It’s a long time since I’ve been a commuter. Now I come to think of it, it’s been a very long time. My first job after leaving school was at an Insurance company in Manchester and I travelled to work either by bus or by train. Going by rail was slightly more expensive as I remember it but the advantage of going by rail was that the railway station was only a stone’s throw from where I worked. That was quite handy after work as it was nice to pop into the pub, either the Salisbury or the Beef and Barley for a few pints then nip round the corner to the station when I was ready to go home. I remember it well: The walk to the station and then finding my usual spot on the platform. There were plenty of other regulars who travelled with me, not that I ever got to know them but day after day we waited together on that platform. We boarded the train together and slipped into our own favoured seats. On the journey back I particularly remember one young girl, slightly older than me with lovely long legs. Wish I’d got to know her!
In my current job I work shifts so the rush hour is something I rarely embrace. This week however I went to a training course in Manchester which started at 9 am so once again I joined the ranks of the commuter.
The 07:27 from St Annes on Sea to Preston where I had to change trains was a pretty nice trip. Busy but not excessively so. Everyone knew their place and seemed calm and organised. No one played loud music or hogged seats by leaving bags or coats on them. In Preston I nipped smartly across to the next platform and was just in time for my connection to Manchester. This train was pretty busy but once again seasoned commuters filled the train and as it was the trans-Pennine express to Manchester Airport, it was a much comfier train with roomier seats.
The train stopped at Oxford Road, my old stop from my insurance days and a great many people left the train there. After that we rumbled on through the centre of Manchester, bumping and squeaking over the old track, looking down on Oxford Rd and passing behind my old office and on to Piccadilly station.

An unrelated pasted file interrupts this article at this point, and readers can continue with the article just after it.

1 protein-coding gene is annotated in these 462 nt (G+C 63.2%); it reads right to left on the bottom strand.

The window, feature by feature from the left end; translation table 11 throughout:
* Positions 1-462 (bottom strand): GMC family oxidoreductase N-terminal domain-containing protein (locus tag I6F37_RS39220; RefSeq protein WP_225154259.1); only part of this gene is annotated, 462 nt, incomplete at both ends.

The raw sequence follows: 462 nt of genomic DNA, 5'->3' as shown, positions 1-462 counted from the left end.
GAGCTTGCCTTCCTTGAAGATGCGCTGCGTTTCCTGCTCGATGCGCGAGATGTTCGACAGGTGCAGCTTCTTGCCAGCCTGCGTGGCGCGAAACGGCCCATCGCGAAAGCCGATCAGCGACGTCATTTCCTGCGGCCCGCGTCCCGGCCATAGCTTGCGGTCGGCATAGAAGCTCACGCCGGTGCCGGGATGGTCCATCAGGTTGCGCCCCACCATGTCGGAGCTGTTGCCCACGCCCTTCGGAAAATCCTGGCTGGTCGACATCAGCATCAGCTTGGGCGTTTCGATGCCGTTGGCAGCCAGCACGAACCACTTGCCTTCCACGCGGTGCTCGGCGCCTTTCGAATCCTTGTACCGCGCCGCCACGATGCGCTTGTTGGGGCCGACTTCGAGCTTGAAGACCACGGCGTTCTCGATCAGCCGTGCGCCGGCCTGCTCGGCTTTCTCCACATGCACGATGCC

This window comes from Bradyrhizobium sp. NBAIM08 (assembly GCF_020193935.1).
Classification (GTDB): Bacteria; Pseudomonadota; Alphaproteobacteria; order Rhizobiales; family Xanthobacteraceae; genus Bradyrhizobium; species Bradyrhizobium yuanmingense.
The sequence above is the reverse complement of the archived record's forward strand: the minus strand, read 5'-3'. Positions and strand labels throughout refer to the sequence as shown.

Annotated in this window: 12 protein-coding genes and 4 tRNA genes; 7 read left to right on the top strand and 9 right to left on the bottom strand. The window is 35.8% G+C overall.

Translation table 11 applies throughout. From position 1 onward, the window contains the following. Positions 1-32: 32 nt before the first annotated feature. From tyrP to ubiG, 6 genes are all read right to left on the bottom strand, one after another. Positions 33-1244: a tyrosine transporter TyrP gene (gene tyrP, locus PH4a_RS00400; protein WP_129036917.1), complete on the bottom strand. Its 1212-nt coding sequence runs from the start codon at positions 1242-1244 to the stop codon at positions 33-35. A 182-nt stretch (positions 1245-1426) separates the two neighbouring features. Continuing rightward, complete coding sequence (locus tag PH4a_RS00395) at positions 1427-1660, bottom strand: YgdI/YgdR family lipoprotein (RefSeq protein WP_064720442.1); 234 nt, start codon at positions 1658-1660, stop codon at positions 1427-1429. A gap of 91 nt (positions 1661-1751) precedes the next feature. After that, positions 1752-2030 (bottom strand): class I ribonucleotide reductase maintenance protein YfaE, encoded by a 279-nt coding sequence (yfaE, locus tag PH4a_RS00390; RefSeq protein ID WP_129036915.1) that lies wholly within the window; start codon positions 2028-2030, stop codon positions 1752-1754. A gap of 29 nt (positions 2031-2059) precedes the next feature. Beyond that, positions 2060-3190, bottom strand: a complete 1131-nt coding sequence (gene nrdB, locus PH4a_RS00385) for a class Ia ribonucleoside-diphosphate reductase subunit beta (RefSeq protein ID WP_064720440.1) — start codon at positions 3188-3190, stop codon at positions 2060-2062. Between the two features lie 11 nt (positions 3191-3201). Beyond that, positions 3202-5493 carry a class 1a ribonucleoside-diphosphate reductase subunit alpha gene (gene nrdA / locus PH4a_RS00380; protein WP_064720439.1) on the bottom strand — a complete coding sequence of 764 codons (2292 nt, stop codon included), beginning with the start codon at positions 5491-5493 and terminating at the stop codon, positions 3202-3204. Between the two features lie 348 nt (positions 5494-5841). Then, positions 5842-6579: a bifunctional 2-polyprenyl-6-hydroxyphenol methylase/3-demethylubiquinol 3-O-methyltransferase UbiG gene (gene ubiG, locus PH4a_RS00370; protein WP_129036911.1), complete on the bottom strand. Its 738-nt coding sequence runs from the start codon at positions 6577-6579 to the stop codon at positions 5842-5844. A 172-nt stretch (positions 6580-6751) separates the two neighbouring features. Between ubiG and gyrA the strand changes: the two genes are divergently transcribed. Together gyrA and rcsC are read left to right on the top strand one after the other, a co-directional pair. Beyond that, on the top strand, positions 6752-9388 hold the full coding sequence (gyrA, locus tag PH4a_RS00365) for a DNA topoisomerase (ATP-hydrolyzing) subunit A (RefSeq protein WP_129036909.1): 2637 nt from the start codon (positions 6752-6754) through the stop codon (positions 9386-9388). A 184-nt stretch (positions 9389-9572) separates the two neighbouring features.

The journey back was something of a different nature. Those who had come on the train from the airport were a little surprised by the rampant hordes waiting for them on the platform at Piccadilly. Many had returned from trips abroad and sat scanning newspapers for news of the home country. Coffees and teas littered the tables and some had left bags and cases on the seats. Then the train slid to a halt. Some looked idly up to see where the train had stopped just in time to see the doors open and a mass of humanity surge in like a tidal wave. The afternoon rail trip brought passengers of a different nature. People playing loud music, people taking up two seats who gave them up reluctantly as ever more people crammed into the carriage. Many people seemed glued to their mobile phones, oblivious to the outside world and blocking it out with their earphones. Back in the seventies commuters read books or magazines on the train. Nowadays, they listen to music or watch video on smartphones or tablets, plastic earpieces plugged into their heads.
The trip back home involved a long wait, usually half an hour for my connecting train in Preston. In the early evening this train was invariably rather like an old bus that had been dragged from the back of the garage to help out in the rush hour. It was dark going home and the conductor garbled the name of the approaching stations over the rather raucous tannoy. I listened incomprehensively and peered through the gloom of the window to try and spot a familiar landmark. One evening I nearly exited at Ansdell and Fairhaven by mistake. I was glued to my book and glanced up to see what I thought was my station coming up. The lady next to was watching a video and didn’t appear to see or hear me trying to get past her. She had her earphones set firmly in her ears blocking out any unwanted sound and I had to shout to get her to see me and let me past. The train doors closed just as I got to them but luckily I was a station early and St Annes was the next stop. Looking around I seemed to have been the only person reading a book. Almost everyone was concentrating on a smartphone or tablet.
Times have changed since the late seventies.
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